Having now done the third oil change since doing this to both bikes, I could not be happier with it. The lower bolt comes out and threads back in as smoothly as the one above it every time, with no cleaning or chasing of threads. :thumbsup: :p

  • Kasjok

Posted July 03, 2008 - 09:34 AM

#12

I have done 2 oil changes with this "mod" and I have the same emotion.

  • SPLATT

Posted December 05, 2008 - 05:38 PM

#13

I think using a stud and nut would work as well and keep the ability to drain the filter but I do like Grayracers fix it looks factory.

Steve

  • grayracer513

Posted December 09, 2008 - 06:12 AM

#14

I think using a stud and nut would work as well and keep the ability to drain the filter but I do like Grayracers fix it looks factory.

Steve

A stud would prevent the thread damage problem, but it would eliminate the drain "functionality" of the drain port the same as blocking any other way. The problem is that it would not register the cover as the OEM shouldered bolt does, and the oil ports could become misaligned slightly.

OK! I had to break down and use a hel core. Does this hole lead back to a gear? and after you punch out the end of the core will that pice damage the engine? any way the bolt back in.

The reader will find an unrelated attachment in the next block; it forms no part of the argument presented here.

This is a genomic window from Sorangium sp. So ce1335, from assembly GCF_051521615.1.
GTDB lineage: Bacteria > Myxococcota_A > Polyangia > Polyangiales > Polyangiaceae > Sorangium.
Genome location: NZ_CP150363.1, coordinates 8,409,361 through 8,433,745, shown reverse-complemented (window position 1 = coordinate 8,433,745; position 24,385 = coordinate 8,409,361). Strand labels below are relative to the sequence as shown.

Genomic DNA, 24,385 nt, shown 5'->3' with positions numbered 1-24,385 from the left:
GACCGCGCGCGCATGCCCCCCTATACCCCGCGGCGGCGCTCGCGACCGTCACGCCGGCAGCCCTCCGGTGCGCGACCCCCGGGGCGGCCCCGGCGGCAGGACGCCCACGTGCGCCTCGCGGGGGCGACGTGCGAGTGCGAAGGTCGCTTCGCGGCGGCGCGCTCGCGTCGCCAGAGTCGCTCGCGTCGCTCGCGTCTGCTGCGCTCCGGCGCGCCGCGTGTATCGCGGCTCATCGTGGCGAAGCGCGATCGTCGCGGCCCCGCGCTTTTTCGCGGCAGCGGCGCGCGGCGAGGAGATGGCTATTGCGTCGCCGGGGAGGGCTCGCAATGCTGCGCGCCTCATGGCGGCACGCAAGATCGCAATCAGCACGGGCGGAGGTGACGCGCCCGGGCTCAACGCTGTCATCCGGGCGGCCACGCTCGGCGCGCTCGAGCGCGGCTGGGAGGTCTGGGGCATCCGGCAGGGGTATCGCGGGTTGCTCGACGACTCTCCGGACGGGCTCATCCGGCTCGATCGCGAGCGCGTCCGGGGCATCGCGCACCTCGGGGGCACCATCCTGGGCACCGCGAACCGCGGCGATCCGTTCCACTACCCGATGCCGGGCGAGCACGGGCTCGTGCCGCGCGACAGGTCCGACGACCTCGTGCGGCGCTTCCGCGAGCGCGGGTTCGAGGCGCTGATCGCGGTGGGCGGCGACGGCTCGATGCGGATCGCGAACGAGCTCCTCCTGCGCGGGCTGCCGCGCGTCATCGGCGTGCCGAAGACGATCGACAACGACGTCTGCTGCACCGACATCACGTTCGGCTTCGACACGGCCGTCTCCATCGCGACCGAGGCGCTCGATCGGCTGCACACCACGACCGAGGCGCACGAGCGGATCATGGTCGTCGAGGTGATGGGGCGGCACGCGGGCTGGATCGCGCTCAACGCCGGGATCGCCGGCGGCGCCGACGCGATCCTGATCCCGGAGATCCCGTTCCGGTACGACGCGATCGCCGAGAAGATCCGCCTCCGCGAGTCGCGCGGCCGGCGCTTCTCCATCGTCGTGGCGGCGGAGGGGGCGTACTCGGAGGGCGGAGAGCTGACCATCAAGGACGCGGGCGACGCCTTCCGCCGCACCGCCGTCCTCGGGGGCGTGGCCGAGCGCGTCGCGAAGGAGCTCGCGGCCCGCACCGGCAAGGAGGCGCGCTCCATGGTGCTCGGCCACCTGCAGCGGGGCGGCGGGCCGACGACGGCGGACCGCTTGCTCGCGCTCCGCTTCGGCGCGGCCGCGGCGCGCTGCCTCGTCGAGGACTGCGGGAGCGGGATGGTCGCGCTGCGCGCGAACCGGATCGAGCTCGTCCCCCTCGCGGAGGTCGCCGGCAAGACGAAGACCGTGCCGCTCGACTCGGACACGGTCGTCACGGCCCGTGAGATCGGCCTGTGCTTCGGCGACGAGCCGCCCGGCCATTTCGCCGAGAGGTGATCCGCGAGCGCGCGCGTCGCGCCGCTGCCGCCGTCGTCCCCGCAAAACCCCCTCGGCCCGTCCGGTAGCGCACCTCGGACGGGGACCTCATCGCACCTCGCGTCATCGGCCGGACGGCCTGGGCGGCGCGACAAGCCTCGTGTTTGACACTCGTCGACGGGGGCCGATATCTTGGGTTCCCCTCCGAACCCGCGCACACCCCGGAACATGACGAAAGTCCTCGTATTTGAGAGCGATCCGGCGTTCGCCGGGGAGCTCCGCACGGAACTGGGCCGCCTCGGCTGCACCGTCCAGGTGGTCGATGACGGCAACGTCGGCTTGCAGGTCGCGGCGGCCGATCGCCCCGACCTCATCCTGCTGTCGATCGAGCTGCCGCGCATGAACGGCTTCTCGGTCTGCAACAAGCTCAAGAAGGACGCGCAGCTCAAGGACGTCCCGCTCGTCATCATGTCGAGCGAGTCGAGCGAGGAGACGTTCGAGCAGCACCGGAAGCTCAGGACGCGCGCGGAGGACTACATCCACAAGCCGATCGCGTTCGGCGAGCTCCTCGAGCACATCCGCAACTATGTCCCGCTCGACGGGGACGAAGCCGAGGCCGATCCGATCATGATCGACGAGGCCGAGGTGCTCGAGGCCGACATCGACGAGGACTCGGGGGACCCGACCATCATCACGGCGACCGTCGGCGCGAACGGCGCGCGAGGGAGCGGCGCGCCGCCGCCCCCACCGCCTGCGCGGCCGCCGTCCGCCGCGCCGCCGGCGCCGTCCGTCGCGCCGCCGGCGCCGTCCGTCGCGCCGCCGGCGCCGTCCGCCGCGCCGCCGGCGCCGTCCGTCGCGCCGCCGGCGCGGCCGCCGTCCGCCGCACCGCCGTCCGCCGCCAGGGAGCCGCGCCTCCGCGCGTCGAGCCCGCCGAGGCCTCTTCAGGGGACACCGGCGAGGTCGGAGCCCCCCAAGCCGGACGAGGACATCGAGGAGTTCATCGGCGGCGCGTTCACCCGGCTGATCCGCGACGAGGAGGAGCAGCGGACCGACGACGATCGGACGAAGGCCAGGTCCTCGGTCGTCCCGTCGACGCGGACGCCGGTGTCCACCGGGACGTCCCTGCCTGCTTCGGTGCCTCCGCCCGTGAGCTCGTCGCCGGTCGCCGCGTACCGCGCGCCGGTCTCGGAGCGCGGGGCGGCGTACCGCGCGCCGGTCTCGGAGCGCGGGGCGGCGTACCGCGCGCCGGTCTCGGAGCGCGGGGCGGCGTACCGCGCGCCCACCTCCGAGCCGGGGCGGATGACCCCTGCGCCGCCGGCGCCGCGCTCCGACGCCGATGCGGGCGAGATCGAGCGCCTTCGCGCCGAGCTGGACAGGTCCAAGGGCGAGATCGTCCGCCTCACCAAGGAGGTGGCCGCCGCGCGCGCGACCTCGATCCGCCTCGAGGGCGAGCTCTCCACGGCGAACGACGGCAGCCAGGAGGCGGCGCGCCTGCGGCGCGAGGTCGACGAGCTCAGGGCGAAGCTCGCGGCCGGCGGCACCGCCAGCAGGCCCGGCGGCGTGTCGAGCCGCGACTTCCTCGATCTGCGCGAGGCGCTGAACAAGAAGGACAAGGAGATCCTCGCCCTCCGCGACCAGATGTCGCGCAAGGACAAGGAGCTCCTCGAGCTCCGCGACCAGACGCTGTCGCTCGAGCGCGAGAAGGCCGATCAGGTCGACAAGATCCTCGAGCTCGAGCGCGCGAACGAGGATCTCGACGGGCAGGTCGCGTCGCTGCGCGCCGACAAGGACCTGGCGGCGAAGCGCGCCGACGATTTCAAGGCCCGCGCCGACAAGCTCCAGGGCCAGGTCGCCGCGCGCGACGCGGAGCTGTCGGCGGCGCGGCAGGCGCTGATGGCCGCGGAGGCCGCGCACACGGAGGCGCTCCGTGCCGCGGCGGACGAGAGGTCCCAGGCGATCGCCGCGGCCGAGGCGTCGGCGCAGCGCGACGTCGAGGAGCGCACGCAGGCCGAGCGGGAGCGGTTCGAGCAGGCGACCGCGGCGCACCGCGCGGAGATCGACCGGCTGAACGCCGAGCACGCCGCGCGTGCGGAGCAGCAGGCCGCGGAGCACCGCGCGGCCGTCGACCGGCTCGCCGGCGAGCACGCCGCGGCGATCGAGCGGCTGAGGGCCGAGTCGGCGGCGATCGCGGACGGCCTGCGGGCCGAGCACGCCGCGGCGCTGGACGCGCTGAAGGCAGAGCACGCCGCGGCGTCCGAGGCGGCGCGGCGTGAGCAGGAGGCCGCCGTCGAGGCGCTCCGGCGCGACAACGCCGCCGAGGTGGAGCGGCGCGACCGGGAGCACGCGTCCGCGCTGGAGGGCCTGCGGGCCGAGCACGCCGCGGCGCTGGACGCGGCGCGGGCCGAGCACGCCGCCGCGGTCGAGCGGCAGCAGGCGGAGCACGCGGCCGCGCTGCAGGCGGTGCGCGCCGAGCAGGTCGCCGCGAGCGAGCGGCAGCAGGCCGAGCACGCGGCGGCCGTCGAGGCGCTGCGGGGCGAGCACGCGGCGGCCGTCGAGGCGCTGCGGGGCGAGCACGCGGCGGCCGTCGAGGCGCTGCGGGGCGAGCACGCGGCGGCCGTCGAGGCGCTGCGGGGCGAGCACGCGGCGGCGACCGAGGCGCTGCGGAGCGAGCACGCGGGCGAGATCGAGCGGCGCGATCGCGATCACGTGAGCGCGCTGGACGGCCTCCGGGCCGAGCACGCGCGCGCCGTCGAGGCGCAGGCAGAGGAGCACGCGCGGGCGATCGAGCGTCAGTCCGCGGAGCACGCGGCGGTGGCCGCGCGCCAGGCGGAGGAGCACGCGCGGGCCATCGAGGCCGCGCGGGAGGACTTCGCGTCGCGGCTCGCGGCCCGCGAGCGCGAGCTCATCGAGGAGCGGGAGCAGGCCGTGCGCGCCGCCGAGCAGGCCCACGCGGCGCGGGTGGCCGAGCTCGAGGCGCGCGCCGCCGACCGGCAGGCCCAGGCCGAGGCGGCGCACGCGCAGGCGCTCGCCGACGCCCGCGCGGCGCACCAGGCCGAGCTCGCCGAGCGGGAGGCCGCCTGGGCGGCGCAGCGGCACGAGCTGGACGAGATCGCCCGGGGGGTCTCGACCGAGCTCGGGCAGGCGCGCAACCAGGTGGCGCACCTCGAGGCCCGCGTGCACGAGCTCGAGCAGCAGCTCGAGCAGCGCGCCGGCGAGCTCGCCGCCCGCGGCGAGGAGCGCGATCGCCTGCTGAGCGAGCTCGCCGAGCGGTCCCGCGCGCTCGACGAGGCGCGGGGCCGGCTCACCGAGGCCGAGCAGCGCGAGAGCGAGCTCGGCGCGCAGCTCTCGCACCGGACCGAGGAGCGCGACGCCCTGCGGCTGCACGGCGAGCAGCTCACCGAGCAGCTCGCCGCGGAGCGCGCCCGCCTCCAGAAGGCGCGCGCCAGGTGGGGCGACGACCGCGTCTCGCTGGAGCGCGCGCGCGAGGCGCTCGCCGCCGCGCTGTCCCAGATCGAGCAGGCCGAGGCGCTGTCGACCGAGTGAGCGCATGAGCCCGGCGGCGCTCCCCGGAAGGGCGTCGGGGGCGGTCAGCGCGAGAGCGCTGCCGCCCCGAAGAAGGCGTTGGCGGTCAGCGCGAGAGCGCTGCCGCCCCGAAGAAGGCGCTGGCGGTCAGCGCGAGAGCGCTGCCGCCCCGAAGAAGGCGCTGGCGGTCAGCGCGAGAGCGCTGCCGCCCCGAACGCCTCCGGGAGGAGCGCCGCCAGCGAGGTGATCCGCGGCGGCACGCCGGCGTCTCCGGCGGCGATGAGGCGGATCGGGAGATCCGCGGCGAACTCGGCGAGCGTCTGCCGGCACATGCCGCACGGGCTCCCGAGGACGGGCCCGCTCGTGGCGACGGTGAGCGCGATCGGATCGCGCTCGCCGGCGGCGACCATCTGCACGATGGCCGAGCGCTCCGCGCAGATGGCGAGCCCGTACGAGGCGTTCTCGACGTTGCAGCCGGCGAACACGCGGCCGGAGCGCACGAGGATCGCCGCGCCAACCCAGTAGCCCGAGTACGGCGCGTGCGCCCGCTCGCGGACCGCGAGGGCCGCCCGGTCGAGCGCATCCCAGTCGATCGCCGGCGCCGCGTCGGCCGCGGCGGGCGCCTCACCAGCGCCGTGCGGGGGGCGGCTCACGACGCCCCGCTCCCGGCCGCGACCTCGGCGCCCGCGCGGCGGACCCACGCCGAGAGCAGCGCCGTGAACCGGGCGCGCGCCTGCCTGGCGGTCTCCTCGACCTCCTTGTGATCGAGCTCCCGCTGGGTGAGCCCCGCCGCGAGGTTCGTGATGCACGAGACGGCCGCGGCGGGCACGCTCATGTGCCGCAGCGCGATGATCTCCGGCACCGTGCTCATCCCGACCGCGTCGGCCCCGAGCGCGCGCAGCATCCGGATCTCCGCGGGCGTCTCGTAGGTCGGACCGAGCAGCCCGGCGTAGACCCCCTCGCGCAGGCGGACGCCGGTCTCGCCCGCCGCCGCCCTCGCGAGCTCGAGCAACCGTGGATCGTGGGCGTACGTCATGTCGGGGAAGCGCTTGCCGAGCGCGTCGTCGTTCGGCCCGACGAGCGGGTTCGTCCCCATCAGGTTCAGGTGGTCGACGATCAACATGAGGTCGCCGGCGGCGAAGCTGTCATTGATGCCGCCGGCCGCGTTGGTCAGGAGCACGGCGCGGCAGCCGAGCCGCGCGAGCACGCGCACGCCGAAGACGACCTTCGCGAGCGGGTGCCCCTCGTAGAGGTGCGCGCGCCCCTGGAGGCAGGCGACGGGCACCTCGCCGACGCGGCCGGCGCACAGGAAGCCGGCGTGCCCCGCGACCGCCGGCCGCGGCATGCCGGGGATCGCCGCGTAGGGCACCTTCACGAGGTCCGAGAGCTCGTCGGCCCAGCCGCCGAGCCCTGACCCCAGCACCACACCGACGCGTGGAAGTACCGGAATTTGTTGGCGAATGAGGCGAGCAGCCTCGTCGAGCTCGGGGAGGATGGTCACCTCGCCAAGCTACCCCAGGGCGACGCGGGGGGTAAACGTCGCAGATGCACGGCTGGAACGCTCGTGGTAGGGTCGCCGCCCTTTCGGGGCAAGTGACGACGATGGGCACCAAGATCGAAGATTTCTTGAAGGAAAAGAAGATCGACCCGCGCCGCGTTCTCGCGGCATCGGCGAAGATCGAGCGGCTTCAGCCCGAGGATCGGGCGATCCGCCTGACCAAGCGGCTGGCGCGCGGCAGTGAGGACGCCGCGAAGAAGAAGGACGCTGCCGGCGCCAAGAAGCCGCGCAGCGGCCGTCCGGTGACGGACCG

Yes, the inboard end of the threaded hole leads directly into the primary gear case. When using a Heli-Coil, the tail of the coil must be retrieved, or the coil inserted with the engine cover removed, or you run a risk of damaging any number of things, including the oil pump drive gears.

  • gjones

Posted March 11, 2009 - 05:26 AM

#15

Awesome suggestion Gray. I had this situation just the other evening when changing the oil. I haven't ever seen a valid reason for the drain bolt myself unless you want to wait 30 minutes for it to drain. By the time you get the drain bolt out and get the others ready to come out you can remove the cover and capture what little oil is in the cavity anyway.

  • FinchFan194

Posted March 11, 2009 - 07:44 PM

#16

What about cleaning it up really well and using epoxy to seal it off or JB weld or something like that how do you think that would work Grey??

  • grayracer513

Posted March 11, 2009 - 08:07 PM

#17

What about cleaning it up really well and using epoxy ... or JB weld...??

When it's this easy to do it right?

The ball costs less than the epoxy, takes less time to install, and the bike is ready to ride immediately; no cure time.

  • finthat

Posted March 24, 2009 - 06:28 PM

#18

Since I already have the whole thing in pieces on my bench that is going in for sure.

  • icon27

Posted March 29, 2009 - 10:18 PM

#19

Where do you get the ball bearing for this mod????

  • travisn

Posted March 30, 2009 - 04:39 AM

#20

I peeled one out of a head tube bearing from an old bmx bike.